Separating The Art From The Artist.

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Sarah Jewers is here to ask how our 21st century social media culture and the accessibility this creates between fans and artists can actually do more harm than good.

With the rise of social media over the last decade, and the intense scrutiny placed on every move celebrities make online, it’s never been easier for a musician to see what their fans think of their work, and in some cases make career moves based on these opinions. However, is that really any good for an artist and their creativity? 

It could be argued that this affects an artist’s purpose behind creativity and the work they produce. If their fans really liked an album, and it sold really well, why take the risk and try a new sound or a new way of creating music when the original way worked so well? From a work perspective , earning money is essentially the goal and we all have lives to fund. On the other hand, this isn’t a very organic way to view music making. If they have a creative idea, but don’t want to follow for fear of losing commercial interest, this really hinders art for the purpose of expression.

A textbook example is our ginger haired friend who seems to be on every radio station and every cinema screen wherever you look. I do think Ed Sheeran is a talented musician, and I think his first album + is beautiful, and is a good exposition of his songwriting. I quite liked his second album, x. It was different from the first, and he took risks, but it paid off commercially. Nonetheless, for me his third album, ÷, fell flat because it felt like a people pleasing album and it didn’t have the same artistic content you would expect from someone with such a back catalogue of experience.

This discussion was prompted by the anger Rihanna’s fans have developed over the last few years at the singer for not bringing out new music. This lack of music has been due to the artist exploring other ventures, most namely her Fenty brand of cosmetics and ‘Savage x Fenty’ lingerie line. It has become almost a meme on twitter that Rihanna hasn’t released any solo music since Anti in January 2016, almost four years ago. Is this frustration going to do any good for Rihanna’s creativity? This mass wall of negativity towards her wish to pursue other paths could make music into more of a chore, rather than a way to express herself. At the end of the day, whilst her success and fame and wealth has been due to her music, does she actually owe people more? Why can’t they just listen to what’s already been released? Also, when creating what could be a musical masterpiece (there have been rumours that her comeback in music is imminent), four years is not actually a very long time in the grand scheme of things.

Fan culture can also become dangerous. We only have to look to the likes of One Direction, Beatlemania in the 1960s or K-Pop and Billie Eilish fandoms in 2019 to recognize how obsessive fan culture can become, to the point where constant security is needed as the artist danger. Taylor Swift has had problems with ‘fans’ trying to swim to her house or jumping up on stage during her concert and has had a recent legal case regarding a stalker. The constant anxiety artists are exposed to for reaching great heights in their artistic career is unjust and frankly a risk to their personal wellbeing.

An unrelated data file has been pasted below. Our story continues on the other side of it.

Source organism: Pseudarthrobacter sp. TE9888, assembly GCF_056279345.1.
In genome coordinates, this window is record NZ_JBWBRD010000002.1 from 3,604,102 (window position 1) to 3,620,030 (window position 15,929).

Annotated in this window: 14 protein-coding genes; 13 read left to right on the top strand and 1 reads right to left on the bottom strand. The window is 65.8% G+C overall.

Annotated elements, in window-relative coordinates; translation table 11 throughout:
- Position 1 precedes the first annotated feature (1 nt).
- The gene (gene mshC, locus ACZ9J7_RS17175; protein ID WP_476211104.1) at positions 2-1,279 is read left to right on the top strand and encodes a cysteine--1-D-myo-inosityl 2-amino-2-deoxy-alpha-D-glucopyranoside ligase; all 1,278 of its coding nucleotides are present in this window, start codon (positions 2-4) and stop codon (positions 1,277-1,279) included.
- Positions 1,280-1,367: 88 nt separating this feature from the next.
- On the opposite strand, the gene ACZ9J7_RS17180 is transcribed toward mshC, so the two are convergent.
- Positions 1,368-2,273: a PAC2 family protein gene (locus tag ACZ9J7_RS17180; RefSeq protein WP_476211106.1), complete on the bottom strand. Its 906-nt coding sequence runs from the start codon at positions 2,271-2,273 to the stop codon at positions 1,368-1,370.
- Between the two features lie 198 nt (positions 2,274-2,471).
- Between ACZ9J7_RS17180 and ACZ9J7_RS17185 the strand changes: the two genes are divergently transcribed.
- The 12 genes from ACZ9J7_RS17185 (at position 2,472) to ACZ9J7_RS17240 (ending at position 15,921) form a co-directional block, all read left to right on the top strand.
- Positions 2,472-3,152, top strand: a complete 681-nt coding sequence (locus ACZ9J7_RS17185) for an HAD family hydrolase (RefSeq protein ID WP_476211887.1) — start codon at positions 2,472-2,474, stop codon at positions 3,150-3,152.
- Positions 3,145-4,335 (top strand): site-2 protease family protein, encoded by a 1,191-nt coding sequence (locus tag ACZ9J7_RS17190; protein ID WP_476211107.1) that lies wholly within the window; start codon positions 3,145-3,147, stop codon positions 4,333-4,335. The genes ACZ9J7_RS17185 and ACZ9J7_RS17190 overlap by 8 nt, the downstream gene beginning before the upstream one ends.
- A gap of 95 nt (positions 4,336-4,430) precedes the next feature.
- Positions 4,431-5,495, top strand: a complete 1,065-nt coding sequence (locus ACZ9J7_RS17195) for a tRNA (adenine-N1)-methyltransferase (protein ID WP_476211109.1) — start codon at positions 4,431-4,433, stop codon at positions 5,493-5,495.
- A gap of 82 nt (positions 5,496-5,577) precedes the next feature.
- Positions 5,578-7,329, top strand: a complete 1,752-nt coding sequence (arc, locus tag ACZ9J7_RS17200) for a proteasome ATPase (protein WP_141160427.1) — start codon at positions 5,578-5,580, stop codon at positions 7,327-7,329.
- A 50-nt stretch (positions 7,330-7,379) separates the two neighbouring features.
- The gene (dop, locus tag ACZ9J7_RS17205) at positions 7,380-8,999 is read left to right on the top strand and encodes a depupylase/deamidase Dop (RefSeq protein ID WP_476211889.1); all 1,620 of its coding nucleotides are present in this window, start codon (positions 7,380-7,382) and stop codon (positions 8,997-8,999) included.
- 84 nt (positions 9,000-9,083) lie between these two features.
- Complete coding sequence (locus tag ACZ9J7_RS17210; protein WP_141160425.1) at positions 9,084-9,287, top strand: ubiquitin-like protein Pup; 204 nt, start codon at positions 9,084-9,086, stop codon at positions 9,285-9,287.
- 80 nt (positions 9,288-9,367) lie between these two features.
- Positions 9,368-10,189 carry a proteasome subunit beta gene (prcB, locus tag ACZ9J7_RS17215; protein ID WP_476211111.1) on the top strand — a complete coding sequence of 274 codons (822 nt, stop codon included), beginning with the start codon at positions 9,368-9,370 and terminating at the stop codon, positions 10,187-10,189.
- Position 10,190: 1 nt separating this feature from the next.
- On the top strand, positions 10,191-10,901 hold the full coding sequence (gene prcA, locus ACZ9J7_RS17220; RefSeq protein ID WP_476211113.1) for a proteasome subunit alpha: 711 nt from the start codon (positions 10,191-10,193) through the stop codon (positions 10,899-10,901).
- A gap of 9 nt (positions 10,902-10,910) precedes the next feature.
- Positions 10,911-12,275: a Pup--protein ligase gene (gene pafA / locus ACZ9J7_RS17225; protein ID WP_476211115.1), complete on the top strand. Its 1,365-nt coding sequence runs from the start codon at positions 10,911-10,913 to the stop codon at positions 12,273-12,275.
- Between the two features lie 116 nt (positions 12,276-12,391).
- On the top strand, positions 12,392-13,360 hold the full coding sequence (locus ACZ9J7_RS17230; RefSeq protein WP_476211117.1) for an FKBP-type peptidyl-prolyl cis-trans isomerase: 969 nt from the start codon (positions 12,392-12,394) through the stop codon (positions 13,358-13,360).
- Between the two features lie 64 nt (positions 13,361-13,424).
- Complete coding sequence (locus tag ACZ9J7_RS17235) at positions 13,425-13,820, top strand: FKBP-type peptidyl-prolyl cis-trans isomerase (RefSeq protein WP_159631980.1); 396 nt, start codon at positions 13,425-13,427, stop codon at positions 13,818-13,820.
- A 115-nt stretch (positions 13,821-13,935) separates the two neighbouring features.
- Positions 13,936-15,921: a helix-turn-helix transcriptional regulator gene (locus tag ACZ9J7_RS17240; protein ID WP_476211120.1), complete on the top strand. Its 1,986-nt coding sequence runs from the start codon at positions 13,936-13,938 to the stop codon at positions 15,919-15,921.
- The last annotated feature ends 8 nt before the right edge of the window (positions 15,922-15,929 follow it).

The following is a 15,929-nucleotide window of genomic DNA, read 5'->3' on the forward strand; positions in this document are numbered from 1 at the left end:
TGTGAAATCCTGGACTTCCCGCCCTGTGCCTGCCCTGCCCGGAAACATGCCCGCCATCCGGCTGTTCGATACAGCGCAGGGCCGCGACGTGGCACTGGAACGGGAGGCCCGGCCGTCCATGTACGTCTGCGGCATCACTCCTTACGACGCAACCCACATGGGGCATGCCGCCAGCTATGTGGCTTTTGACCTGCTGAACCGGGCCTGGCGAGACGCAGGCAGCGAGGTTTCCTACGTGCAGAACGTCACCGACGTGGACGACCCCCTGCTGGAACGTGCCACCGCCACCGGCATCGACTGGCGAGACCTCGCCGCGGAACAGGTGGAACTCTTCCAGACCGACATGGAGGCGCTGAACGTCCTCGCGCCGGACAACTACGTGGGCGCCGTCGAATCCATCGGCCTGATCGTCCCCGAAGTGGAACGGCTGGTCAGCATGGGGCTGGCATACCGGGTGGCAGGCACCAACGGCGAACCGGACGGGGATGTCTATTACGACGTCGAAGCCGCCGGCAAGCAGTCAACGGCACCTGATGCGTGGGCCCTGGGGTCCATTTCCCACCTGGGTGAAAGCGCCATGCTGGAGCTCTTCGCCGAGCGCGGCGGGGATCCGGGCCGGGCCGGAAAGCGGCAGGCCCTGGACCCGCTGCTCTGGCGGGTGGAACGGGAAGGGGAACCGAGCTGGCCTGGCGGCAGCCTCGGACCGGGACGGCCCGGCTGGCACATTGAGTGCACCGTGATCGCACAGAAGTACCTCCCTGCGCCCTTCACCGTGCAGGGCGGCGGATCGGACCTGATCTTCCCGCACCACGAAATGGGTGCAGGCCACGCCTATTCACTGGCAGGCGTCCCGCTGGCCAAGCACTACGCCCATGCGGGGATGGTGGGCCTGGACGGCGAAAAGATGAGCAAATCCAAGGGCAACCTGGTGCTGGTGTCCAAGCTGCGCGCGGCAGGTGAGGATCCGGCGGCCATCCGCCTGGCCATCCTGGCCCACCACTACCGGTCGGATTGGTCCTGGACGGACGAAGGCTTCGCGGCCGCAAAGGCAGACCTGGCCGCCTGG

The repercussions of fan culture isn’t limited to pop music, but has knock on effects on smaller artists in different genres? The ones who don’t fall quite into the musical mainstream, the political punk rock bands like IDLES, or the niche indie singer-songwriters like Matt Maltese. These artists still often have loyal followings but I think because they haven’t crossed over to international household name, or at least a national household name, their name is not a product yet. It may appear on merch, but it’s not yet a brand and they’re not seen as a production line for music; therefore, they can follow their creative intuitions without damaging their economic standing.

Extreme fan culture is dangerous, it’s as simple as that. When artists produce music to be shared it becomes a commodity that audiences go after – such is the intention of musicians to develop a following and a career. However, artists like Taylor Swift do have personal lives, families and a world outside of the spotlight that is consistently threatened by obsessive media followings and fans desensitised to the duality of an artists and their art. Platforms such as NPR Music’s ‘Tiny Desk Concert’ are doing wonders for ripping off those rose coloured glasses and showing us that this artists is just like you or me. As a society we need to take a step back and monitor how we, and those around us, have become disillusioned to the fact that there is a person behind the pop.

Sarah Jewers

[Header Image: Katu]